Smart marketers start thinking about holiday marketing plans in
August. It is easy to put this off because you know it’s still early,
but you don’t want to wait too long. When you don’t plan in advance, you
can end up spending too much for traffic that doesn’t convert well.
Thorough, advance planning will give you a well-tested campaign that
will generate maximum profits during those six to eight weeks when it
matters the most.
Create a Holiday Schedule
Starting in August, create a holiday schedule that fits in with your day-to-day operations. Guidelines are suggested below.
your goals and establish the metrics for success. This process is
crucial for any marketing campaign and especially for a seasonal SEM
Conduct research to identify the terms that will deliver prospects
motivated to convert. Then, set up your analytics tracking to show
results down to the keyword level. Start testing the first round in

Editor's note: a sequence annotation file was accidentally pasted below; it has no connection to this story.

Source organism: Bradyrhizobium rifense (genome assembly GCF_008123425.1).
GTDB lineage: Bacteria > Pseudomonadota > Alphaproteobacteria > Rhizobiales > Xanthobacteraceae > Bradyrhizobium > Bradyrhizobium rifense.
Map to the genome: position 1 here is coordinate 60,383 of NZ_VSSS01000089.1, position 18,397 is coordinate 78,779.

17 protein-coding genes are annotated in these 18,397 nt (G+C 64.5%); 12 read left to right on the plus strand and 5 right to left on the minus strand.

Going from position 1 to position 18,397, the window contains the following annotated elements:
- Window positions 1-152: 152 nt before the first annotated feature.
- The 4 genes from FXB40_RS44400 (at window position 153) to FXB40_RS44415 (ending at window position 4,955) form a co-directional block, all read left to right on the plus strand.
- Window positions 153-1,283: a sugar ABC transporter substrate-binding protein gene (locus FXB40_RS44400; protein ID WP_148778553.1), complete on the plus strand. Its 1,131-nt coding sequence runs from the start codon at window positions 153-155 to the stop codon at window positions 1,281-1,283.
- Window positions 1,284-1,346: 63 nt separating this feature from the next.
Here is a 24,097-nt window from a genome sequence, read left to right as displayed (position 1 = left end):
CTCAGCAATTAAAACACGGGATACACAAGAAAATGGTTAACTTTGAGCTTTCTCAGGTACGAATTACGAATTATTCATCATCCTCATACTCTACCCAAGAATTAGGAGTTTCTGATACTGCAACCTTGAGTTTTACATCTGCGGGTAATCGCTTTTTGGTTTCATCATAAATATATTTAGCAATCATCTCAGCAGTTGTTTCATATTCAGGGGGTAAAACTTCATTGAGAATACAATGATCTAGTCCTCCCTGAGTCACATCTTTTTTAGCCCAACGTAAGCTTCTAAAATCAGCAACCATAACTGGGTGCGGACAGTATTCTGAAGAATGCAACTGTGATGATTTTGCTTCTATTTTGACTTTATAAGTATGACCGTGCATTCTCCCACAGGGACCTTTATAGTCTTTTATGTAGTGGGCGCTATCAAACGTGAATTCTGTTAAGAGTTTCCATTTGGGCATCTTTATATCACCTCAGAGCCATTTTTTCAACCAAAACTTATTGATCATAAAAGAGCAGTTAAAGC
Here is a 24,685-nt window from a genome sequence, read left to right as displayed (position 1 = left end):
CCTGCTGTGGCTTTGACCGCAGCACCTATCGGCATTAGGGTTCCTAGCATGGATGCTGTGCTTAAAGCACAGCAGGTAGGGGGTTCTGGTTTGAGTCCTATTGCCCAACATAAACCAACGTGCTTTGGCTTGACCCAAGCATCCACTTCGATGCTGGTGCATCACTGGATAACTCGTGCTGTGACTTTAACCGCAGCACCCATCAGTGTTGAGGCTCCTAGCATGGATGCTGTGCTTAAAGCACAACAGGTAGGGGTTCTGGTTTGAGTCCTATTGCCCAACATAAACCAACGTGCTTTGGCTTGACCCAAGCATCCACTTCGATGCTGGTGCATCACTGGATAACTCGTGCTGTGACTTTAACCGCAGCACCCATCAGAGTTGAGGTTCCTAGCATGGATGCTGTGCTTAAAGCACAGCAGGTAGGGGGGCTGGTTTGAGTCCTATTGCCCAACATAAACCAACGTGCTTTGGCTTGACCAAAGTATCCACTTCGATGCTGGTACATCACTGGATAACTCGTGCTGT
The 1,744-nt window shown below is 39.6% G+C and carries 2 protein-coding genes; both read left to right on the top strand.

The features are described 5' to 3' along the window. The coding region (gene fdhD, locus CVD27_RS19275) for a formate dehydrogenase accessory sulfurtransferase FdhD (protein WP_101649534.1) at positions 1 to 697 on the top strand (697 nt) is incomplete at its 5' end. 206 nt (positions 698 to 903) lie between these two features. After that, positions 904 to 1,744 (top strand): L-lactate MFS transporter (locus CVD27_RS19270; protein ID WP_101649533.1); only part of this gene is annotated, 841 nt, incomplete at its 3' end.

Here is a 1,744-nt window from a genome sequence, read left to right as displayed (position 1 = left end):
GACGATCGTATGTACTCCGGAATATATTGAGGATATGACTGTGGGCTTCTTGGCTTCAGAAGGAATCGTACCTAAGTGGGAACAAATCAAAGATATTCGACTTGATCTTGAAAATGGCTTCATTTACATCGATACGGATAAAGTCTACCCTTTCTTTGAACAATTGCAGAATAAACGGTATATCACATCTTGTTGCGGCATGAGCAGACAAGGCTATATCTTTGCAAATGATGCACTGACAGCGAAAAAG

August; that’s when the early birds begin searching for the perfect
gift. You can use this preliminary data to start fine-tuning as the
pre-holiday season gets underway.
implementing campaigns, testing and conducting research with a focus on
your brand. Try different keyword groups, develop a bidding strategy
and produce different ad creatives and landing pages. Begin identifying
the most profitable keywords, ads, ad groups and landing pages with your
Your research will center on the quality and quantity of keywords for
your entire product line. Retailers should ensure their entire catalog
is posted online, as people will search for everything you sell during
the holiday season.
Develop and leverage your brand terms. Use seasonal messages with
your brand, knowing that people typically search by brand just before
Develop bidding strategies that line up with your budget goals.
Determine your positioning goals, performance targets and audience
you can expand to multiple paid search options. Add shopping comparison
engines and third-tier search engines to your campaign. Explore
contextual advertising with Google AdSense and Yahoo Publisher Network